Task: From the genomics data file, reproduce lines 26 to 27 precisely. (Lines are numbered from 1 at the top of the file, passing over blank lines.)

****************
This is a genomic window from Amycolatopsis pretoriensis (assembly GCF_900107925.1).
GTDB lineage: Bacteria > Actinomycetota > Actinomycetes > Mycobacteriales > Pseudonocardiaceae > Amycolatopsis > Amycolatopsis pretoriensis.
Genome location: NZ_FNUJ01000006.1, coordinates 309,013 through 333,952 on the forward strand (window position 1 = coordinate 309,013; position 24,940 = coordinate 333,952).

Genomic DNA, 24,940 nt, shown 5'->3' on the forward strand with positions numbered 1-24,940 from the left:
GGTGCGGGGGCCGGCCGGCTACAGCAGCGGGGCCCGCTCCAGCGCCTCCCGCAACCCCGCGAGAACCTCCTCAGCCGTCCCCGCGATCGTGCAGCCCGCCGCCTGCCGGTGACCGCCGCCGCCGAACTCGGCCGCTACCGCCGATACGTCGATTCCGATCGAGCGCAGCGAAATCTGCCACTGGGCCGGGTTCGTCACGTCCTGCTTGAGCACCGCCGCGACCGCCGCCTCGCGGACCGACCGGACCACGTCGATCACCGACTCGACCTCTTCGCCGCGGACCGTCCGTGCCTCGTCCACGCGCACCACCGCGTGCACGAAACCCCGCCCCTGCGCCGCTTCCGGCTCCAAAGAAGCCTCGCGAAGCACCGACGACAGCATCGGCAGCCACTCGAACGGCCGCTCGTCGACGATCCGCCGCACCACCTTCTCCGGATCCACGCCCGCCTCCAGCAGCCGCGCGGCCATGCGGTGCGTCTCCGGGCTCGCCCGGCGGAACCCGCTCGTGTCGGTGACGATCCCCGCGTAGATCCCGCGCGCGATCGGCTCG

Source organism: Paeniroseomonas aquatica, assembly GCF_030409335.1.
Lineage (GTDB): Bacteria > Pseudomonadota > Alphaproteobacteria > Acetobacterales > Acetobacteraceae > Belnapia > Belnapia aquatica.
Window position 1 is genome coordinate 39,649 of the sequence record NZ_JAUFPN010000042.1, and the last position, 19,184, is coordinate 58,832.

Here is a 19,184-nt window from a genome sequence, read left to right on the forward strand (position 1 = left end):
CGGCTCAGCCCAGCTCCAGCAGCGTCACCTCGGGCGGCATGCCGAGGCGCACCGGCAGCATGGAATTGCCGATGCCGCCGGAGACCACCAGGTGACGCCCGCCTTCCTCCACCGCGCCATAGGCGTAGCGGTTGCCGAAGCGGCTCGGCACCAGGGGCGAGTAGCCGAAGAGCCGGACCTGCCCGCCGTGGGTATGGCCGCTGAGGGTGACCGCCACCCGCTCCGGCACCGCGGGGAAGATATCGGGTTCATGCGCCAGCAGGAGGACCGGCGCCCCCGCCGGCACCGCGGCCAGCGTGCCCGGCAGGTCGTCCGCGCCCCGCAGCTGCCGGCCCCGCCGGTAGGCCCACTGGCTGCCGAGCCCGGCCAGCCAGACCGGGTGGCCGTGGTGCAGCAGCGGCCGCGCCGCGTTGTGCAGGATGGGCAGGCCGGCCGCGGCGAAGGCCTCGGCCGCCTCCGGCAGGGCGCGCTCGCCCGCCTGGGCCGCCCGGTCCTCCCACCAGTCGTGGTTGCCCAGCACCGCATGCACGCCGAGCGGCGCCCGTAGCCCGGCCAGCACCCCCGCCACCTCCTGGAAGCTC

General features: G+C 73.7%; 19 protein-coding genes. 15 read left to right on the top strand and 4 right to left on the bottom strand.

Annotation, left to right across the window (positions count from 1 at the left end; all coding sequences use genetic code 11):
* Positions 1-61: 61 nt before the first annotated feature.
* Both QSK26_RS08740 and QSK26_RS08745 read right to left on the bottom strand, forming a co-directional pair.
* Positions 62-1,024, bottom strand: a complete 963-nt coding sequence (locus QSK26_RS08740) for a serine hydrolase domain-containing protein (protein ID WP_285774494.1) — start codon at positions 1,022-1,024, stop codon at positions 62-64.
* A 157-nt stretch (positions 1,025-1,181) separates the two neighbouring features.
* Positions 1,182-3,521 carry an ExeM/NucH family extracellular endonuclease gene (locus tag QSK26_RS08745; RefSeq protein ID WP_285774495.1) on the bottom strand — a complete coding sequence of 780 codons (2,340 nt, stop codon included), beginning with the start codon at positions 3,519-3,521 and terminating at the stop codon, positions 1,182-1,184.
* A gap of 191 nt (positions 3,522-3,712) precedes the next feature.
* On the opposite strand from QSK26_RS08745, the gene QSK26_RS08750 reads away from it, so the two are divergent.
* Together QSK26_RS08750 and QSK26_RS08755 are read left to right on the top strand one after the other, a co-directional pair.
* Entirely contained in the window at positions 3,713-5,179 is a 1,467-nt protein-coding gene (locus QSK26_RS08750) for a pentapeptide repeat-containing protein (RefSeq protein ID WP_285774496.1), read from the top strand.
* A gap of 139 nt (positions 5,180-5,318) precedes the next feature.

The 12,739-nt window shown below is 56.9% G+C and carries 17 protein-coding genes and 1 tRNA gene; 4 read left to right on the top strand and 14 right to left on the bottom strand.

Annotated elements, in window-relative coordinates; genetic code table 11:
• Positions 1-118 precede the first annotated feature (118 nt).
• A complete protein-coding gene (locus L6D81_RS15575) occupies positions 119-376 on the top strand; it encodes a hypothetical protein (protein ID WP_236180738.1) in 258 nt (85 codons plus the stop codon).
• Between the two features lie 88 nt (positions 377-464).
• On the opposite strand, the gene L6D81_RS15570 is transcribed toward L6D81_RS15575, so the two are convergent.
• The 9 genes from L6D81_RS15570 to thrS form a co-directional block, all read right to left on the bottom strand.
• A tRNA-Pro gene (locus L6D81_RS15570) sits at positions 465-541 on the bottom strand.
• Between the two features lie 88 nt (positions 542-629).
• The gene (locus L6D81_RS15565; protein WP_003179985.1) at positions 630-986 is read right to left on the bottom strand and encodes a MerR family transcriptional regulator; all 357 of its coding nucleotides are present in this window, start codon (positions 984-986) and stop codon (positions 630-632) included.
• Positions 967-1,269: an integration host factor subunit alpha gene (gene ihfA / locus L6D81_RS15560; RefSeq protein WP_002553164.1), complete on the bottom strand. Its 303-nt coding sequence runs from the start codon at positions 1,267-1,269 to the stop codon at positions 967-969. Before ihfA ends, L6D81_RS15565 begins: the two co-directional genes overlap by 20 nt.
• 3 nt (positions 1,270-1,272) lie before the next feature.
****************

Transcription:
• A complete protein-coding gene (locus L6D81_RS15575) occupies positions 119-376 on the top strand; it encodes a hypothetical protein (protein ID WP_236180738.1) in 258 nt (85 codons plus the stop codon).
• Between the two features lie 88 nt (positions 377-464).